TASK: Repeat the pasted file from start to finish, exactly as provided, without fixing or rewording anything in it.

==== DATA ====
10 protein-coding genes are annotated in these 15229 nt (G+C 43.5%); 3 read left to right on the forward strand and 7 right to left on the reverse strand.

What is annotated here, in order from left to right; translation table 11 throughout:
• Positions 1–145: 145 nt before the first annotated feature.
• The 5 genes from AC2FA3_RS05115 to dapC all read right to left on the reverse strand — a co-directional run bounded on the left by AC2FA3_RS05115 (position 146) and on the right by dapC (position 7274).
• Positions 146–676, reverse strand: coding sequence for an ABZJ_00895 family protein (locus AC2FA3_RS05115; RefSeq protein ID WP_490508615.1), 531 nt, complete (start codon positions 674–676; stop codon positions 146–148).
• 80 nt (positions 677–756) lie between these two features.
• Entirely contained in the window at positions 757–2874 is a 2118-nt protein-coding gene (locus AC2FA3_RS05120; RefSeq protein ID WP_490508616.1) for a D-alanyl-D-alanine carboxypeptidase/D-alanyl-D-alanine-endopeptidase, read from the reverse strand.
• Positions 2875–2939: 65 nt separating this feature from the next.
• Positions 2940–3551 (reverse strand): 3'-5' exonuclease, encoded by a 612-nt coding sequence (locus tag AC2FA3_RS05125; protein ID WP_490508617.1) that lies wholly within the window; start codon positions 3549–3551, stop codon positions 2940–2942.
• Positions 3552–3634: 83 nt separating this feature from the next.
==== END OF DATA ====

10 protein-coding genes are annotated in these 15229 nt (G+C 43.5%); 3 read left to right on the forward strand and 7 right to left on the reverse strand.

What is annotated here, in order from left to right; translation table 11 throughout:
• Positions 1–145: 145 nt before the first annotated feature.
• The 5 genes from AC2FA3_RS05115 to dapC all read right to left on the reverse strand — a co-directional run bounded on the left by AC2FA3_RS05115 (position 146) and on the right by dapC (position 7274).
• Positions 146–676, reverse strand: coding sequence for an ABZJ_00895 family protein (locus AC2FA3_RS05115; RefSeq protein ID WP_490508615.1), 531 nt, complete (start codon positions 674–676; stop codon positions 146–148).
• 80 nt (positions 677–756) lie between these two features.
• Entirely contained in the window at positions 757–2874 is a 2118-nt protein-coding gene (locus AC2FA3_RS05120; RefSeq protein ID WP_490508616.1) for a D-alanyl-D-alanine carboxypeptidase/D-alanyl-D-alanine-endopeptidase, read from the reverse strand.
• Positions 2875–2939: 65 nt separating this feature from the next.
• Positions 2940–3551 (reverse strand): 3'-5' exonuclease, encoded by a 612-nt coding sequence (locus tag AC2FA3_RS05125; protein ID WP_490508617.1) that lies wholly within the window; start codon positions 3549–3551, stop codon positions 2940–2942.
• Positions 3552–3634: 83 nt separating this feature from the next.